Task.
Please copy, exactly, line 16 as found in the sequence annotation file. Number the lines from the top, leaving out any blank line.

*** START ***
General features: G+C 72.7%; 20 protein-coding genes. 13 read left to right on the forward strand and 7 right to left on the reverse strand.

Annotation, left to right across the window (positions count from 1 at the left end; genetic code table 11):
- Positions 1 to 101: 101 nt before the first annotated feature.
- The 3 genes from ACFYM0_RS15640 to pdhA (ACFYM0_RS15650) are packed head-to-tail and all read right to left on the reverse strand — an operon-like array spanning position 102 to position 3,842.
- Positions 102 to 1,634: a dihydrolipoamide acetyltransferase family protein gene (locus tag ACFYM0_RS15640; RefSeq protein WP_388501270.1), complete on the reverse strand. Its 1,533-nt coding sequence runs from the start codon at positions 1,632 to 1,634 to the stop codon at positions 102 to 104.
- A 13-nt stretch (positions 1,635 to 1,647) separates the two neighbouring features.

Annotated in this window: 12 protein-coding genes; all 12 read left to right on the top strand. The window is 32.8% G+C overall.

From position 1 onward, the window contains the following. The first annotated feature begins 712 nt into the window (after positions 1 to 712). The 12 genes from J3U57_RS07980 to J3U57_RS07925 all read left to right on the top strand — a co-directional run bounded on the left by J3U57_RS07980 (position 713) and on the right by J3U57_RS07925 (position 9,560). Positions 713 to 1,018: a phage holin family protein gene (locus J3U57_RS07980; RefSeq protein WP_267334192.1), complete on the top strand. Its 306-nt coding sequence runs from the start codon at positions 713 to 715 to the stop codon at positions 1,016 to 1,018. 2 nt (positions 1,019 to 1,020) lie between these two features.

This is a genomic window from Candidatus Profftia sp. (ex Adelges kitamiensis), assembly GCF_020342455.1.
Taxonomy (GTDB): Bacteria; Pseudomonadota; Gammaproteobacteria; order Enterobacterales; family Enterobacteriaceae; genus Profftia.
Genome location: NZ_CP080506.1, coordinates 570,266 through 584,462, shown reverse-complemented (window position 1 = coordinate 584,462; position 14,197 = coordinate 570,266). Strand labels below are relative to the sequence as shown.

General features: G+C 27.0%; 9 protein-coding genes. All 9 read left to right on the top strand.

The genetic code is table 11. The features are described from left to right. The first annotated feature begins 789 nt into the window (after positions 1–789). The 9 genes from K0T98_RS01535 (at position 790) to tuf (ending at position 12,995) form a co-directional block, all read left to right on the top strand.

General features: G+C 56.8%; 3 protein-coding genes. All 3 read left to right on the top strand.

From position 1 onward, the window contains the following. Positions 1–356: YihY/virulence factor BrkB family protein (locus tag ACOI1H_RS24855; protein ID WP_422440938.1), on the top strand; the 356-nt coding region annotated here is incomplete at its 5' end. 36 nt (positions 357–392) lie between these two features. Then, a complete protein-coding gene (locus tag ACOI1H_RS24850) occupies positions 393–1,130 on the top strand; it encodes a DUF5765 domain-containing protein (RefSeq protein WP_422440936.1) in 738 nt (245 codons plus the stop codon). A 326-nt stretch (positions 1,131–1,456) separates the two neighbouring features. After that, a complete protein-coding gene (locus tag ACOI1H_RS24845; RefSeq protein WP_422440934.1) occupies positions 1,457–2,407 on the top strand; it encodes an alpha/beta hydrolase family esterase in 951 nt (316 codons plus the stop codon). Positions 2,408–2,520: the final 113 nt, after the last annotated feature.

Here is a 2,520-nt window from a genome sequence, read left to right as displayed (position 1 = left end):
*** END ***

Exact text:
Here is a 2,520-nt window from a genome sequence, read left to right as displayed (position 1 = left end):